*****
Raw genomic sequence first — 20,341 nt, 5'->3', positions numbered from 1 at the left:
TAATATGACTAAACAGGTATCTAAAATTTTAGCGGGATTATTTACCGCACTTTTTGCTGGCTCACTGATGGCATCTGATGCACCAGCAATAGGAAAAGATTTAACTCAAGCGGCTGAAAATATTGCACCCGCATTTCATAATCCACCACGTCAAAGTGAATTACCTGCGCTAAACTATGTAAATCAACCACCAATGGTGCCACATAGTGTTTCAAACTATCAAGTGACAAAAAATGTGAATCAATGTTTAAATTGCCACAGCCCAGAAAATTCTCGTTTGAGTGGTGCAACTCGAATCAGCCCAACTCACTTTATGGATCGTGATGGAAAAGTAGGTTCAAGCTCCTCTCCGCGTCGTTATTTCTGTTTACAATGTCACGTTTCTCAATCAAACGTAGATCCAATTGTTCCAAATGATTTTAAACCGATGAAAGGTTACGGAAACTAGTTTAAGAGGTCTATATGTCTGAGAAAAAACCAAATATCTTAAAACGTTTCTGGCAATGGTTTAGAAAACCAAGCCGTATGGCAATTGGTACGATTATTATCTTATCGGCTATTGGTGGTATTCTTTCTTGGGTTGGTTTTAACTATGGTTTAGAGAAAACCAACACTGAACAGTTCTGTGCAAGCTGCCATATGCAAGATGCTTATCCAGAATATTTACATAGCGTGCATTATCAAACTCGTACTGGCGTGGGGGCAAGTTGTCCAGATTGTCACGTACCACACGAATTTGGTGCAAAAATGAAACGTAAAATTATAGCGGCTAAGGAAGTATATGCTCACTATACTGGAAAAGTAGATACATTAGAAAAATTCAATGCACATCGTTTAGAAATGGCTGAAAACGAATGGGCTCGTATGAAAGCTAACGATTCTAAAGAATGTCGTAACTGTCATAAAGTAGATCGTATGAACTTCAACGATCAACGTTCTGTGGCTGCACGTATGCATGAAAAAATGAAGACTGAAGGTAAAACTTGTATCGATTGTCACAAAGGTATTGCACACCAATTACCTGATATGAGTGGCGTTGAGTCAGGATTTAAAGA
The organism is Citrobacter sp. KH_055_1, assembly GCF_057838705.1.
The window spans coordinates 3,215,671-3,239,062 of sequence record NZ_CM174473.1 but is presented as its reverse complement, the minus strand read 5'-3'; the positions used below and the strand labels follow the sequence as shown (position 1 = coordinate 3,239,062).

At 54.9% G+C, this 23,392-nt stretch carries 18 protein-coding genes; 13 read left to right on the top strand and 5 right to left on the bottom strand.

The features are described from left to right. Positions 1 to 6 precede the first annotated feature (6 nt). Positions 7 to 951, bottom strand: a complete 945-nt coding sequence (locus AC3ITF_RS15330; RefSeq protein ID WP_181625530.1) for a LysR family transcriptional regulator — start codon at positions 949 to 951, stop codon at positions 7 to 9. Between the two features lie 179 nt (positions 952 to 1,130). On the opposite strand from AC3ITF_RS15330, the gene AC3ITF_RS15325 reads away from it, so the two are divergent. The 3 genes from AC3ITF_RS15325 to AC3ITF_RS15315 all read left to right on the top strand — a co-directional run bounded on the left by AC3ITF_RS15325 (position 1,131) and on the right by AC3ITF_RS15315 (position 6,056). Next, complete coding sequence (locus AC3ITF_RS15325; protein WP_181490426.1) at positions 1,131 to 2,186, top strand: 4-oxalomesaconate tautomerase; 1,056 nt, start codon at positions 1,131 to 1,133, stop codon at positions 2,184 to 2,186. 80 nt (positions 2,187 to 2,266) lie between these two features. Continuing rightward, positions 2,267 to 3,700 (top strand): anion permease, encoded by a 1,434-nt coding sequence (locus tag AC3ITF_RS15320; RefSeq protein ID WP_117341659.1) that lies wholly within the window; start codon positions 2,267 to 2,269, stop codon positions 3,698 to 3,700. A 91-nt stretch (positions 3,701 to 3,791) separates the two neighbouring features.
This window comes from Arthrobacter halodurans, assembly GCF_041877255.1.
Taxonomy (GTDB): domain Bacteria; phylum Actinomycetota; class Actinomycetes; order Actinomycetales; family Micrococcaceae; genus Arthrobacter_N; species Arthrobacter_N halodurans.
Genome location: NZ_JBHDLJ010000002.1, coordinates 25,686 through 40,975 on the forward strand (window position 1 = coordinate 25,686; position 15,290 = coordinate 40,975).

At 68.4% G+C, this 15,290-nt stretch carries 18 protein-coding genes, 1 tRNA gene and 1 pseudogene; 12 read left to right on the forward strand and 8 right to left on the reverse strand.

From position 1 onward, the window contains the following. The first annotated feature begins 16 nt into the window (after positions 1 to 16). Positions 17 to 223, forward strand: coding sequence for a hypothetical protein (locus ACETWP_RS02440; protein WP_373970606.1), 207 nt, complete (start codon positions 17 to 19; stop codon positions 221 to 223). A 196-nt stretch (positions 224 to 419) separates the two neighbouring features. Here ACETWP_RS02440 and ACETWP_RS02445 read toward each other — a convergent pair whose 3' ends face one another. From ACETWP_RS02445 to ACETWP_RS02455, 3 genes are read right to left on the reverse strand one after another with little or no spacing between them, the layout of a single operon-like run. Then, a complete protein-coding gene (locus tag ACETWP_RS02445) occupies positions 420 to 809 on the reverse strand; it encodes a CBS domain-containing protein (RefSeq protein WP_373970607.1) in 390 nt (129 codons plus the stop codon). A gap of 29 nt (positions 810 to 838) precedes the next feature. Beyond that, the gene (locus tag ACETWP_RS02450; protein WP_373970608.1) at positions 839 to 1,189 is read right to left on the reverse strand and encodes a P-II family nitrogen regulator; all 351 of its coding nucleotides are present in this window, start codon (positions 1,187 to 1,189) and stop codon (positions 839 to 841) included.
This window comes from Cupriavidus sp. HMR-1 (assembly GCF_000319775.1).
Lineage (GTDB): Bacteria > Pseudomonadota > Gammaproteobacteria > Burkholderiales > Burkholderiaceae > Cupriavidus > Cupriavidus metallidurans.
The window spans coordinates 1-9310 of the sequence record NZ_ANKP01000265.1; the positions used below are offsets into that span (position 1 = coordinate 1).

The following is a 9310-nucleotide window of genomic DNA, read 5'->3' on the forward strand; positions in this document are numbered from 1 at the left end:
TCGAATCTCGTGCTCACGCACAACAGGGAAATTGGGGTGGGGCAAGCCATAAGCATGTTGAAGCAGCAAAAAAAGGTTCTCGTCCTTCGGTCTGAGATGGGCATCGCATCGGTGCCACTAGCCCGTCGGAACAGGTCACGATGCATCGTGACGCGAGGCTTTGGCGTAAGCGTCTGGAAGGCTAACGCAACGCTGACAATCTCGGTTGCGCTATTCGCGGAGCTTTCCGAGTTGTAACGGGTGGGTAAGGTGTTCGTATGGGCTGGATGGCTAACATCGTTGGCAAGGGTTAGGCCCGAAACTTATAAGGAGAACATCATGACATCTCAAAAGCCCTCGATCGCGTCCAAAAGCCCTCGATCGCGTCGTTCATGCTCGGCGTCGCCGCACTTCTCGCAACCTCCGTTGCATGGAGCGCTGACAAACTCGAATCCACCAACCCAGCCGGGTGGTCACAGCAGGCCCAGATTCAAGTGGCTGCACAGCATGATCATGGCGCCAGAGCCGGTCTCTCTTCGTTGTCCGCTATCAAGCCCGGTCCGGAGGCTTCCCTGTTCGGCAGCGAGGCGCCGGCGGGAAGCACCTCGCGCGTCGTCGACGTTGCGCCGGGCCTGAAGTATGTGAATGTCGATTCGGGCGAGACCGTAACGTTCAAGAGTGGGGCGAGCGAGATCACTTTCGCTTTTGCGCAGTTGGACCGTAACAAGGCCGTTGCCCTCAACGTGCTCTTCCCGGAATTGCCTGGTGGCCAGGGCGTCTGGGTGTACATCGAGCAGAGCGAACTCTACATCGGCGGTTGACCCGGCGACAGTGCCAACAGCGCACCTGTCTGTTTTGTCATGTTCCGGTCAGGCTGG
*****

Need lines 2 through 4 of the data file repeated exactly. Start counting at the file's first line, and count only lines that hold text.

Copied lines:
TAATATGACTAAACAGGTATCTAAAATTTTAGCGGGATTATTTACCGCACTTTTTGCTGGCTCACTGATGGCATCTGATGCACCAGCAATAGGAAAAGATTTAACTCAAGCGGCTGAAAATATTGCACCCGCATTTCATAATCCACCACGTCAAAGTGAATTACCTGCGCTAAACTATGTAAATCAACCACCAATGGTGCCACATAGTGTTTCAAACTATCAAGTGACAAAAAATGTGAATCAATGTTTAAATTGCCACAGCCCAGAAAATTCTCGTTTGAGTGGTGCAACTCGAATCAGCCCAACTCACTTTATGGATCGTGATGGAAAAGTAGGTTCAAGCTCCTCTCCGCGTCGTTATTTCTGTTTACAATGTCACGTTTCTCAATCAAACGTAGATCCAATTGTTCCAAATGATTTTAAACCGATGAAAGGTTACGGAAACTAGTTTAAGAGGTCTATATGTCTGAGAAAAAACCAAATATCTTAAAACGTTTCTGGCAATGGTTTAGAAAACCAAGCCGTATGGCAATTGGTACGATTATTATCTTATCGGCTATTGGTGGTATTCTTTCTTGGGTTGGTTTTAACTATGGTTTAGAGAAAACCAACACTGAACAGTTCTGTGCAAGCTGCCATATGCAAGATGCTTATCCAGAATATTTACATAGCGTGCATTATCAAACTCGTACTGGCGTGGGGGCAAGTTGTCCAGATTGTCACGTACCACACGAATTTGGTGCAAAAATGAAACGTAAAATTATAGCGGCTAAGGAAGTATATGCTCACTATACTGGAAAAGTAGATACATTAGAAAAATTCAATGCACATCGTTTAGAAATGGCTGAAAACGAATGGGCTCGTATGAAAGCTAACGATTCTAAAGAATGTCGTAACTGTCATAAAGTAGATCGTATGAACTTCAACGATCAACGTTCTGTGGCTGCACGTATGCATGAAAAAATGAAGACTGAAGGTAAAACTTGTATCGATTGTCACAAAGGTATTGCACACCAATTACCTGATATGAGTGGCGTTGAGTCAGGATTTAAAGA
The organism is Citrobacter sp. KH_055_1, assembly GCF_057838705.1.
The window spans coordinates 3,215,671-3,239,062 of sequence record NZ_CM174473.1 but is presented as its reverse complement, the minus strand read 5'-3'; the positions used below and the strand labels follow the sequence as shown (position 1 = coordinate 3,239,062).